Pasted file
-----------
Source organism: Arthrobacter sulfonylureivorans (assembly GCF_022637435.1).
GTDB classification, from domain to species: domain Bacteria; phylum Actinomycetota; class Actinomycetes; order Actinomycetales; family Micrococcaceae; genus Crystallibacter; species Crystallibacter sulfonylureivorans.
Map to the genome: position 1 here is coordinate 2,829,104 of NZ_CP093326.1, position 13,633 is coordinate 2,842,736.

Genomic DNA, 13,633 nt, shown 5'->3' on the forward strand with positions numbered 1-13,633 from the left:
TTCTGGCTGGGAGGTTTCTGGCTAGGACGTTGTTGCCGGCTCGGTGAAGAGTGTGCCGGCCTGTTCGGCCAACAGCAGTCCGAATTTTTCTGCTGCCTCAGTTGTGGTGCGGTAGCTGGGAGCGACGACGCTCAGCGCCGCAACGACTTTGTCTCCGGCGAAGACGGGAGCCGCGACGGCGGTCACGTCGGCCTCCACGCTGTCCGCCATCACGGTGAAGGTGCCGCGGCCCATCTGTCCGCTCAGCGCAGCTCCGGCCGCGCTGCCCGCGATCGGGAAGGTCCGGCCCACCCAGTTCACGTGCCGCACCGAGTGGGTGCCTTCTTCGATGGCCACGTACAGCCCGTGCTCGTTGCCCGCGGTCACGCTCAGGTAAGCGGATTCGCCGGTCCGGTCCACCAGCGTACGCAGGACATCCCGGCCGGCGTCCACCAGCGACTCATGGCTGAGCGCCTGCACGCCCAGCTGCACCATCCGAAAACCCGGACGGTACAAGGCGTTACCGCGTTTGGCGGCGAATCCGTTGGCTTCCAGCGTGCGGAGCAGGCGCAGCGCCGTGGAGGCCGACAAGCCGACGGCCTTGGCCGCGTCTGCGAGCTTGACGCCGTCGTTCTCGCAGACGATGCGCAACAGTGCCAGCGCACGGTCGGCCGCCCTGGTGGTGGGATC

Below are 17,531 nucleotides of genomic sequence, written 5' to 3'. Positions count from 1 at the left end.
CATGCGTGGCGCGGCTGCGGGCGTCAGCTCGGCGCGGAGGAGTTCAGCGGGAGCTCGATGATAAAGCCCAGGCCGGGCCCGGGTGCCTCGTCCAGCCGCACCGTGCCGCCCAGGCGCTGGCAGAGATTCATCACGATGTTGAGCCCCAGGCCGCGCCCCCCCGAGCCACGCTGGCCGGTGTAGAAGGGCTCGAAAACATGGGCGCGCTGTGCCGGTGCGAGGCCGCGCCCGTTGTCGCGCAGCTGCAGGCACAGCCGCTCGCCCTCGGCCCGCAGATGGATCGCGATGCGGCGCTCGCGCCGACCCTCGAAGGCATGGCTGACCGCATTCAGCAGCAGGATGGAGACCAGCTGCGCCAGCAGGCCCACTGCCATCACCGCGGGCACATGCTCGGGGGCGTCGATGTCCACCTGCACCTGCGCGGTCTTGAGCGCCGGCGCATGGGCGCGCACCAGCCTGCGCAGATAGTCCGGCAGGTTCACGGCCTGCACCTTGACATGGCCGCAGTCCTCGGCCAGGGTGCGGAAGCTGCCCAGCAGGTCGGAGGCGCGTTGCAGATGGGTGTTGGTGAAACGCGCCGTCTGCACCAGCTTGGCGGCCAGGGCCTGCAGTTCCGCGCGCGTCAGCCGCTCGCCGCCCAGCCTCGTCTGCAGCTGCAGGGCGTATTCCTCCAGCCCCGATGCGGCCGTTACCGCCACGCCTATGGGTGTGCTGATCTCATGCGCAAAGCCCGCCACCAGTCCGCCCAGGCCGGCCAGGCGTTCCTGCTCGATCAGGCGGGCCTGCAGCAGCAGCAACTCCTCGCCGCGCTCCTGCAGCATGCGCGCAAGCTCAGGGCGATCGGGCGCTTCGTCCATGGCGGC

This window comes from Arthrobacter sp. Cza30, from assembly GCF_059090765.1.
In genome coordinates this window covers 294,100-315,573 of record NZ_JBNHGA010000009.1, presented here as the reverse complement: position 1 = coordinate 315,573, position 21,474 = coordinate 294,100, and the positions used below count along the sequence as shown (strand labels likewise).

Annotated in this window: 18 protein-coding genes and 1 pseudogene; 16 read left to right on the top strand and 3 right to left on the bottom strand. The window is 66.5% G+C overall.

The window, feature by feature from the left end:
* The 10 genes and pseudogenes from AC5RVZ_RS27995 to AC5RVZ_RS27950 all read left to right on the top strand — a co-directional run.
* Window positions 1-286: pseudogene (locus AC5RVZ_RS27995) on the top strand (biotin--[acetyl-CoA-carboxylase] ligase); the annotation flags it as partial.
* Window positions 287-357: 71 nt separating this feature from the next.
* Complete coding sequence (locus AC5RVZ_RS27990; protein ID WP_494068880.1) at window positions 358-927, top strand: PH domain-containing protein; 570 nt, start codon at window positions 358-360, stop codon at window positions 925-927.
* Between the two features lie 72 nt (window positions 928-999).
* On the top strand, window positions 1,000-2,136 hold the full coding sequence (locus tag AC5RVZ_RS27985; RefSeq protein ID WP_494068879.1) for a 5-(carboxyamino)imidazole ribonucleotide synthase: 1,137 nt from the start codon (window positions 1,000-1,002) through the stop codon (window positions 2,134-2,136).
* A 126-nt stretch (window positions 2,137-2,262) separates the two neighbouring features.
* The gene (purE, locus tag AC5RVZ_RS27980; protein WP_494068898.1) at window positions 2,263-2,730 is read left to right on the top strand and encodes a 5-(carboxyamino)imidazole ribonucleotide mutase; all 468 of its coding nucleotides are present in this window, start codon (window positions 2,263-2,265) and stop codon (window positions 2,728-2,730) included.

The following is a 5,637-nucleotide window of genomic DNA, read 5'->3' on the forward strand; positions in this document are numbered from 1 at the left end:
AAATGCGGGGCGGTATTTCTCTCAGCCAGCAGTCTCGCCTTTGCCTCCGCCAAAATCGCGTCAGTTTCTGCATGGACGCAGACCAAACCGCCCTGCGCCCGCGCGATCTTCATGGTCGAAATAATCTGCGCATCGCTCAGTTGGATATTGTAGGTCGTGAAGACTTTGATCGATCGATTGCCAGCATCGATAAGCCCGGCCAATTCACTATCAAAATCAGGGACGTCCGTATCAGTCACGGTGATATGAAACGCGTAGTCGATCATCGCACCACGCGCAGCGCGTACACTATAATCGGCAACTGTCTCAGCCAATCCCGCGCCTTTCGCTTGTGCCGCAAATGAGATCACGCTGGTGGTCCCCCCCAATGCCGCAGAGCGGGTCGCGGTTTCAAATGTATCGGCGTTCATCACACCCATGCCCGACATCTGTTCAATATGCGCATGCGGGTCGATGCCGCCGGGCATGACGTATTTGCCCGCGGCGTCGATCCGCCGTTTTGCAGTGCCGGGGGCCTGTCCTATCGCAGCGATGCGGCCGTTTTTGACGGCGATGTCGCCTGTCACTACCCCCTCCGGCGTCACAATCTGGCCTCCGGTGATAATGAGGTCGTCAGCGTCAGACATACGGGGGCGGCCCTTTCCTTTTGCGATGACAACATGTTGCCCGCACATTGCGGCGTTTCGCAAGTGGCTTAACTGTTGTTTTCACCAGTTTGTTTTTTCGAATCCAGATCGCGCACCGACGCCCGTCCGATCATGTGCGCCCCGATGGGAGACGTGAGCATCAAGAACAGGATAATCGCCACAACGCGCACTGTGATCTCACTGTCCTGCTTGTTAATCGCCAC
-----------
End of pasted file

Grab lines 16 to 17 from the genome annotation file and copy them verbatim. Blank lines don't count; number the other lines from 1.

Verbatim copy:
* Between the two features lie 72 nt (window positions 928-999).
* On the top strand, window positions 1,000-2,136 hold the full coding sequence (locus tag AC5RVZ_RS27985; RefSeq protein ID WP_494068879.1) for a 5-(carboxyamino)imidazole ribonucleotide synthase: 1,137 nt from the start codon (window positions 1,000-1,002) through the stop codon (window positions 2,134-2,136).